Culture And Colonialism: The Importance Of Imperialism In British Literature

1478 Words6 Pages
“Every effort is made to bring the colonised person to admit the inferiority of his culture which has been transformed into instinctive patterns of behaviour, to recognise the unreality of his 'nation ', and, in the last extreme, the confused and imperfect character of his own biological structure.” As Frantz Fanons (1959) speech highlights, culture and Imperialism go hand in hand. Where there is culture and potential for expansion of the coloniser, imperialism will seek to conquer and eliminate. The Encyclopaedia Britannica describes imperialism as “state policy, practice, or advocacy of extending power and dominion, especially by direct territorial acquisition or by gaining political and economic control of other areas”. Imperialism drives the need for expansion of territory. As a result of this expansion,the imperialists force the idea of inferiority of culture on the colonised peoples. Once the colonisers over-took they had blatant disregard for the culture and instead aimed to, in most cases, Westernise the colony, making the people conform to the expectations of the colonising nation. In educating the colonised, they educate them on western culture, history and belief, not taking into consideration the history and culture of the colonised. In the case of British colonies it is British literature that is studied and British values that are taught. An example of this is in Forester’s (1924) A Passage To India, “ the distorted impact of imperial culture can be seen even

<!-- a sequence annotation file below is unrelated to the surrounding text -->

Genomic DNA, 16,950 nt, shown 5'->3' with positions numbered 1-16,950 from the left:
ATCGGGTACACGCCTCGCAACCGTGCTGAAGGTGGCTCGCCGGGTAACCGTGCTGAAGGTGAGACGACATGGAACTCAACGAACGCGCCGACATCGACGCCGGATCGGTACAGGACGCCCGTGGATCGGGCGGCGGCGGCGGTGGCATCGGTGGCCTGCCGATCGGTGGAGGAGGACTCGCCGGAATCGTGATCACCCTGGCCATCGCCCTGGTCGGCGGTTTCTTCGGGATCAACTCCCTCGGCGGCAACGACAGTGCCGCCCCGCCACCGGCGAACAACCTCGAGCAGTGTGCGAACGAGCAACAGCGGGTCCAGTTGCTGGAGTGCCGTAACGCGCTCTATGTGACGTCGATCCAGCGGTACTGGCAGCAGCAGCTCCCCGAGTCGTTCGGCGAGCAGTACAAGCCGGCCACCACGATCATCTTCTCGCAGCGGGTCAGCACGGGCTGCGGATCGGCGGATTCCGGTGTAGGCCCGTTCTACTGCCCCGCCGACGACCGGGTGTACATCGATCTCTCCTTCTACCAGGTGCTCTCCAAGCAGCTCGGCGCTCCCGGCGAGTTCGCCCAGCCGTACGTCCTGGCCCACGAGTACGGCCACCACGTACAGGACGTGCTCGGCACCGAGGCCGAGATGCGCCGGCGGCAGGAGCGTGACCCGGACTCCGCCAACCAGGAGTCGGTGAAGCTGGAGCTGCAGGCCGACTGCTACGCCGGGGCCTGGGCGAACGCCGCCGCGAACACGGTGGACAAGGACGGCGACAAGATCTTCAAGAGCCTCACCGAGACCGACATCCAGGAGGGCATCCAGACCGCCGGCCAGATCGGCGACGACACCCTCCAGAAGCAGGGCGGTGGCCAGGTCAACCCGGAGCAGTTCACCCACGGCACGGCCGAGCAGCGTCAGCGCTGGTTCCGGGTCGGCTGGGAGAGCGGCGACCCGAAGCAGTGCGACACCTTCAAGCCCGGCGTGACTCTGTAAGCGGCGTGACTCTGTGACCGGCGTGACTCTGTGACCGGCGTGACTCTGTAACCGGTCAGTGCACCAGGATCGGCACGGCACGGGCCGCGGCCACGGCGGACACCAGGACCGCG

More about Culture And Colonialism: The Importance Of Imperialism In British Literature

Open Document